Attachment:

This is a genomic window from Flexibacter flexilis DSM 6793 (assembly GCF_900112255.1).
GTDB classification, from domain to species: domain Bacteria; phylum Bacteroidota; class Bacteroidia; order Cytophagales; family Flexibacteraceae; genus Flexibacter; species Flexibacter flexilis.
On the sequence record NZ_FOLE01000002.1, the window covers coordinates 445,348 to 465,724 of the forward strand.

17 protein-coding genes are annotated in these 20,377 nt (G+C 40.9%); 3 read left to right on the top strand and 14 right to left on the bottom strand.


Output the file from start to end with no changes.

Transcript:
This is a genomic window from Flexibacter flexilis DSM 6793 (assembly GCF_900112255.1).
GTDB classification, from domain to species: domain Bacteria; phylum Bacteroidota; class Bacteroidia; order Cytophagales; family Flexibacteraceae; genus Flexibacter; species Flexibacter flexilis.
On the sequence record NZ_FOLE01000002.1, the window covers coordinates 445,348 to 465,724 of the forward strand.

17 protein-coding genes are annotated in these 20,377 nt (G+C 40.9%); 3 read left to right on the top strand and 14 right to left on the bottom strand.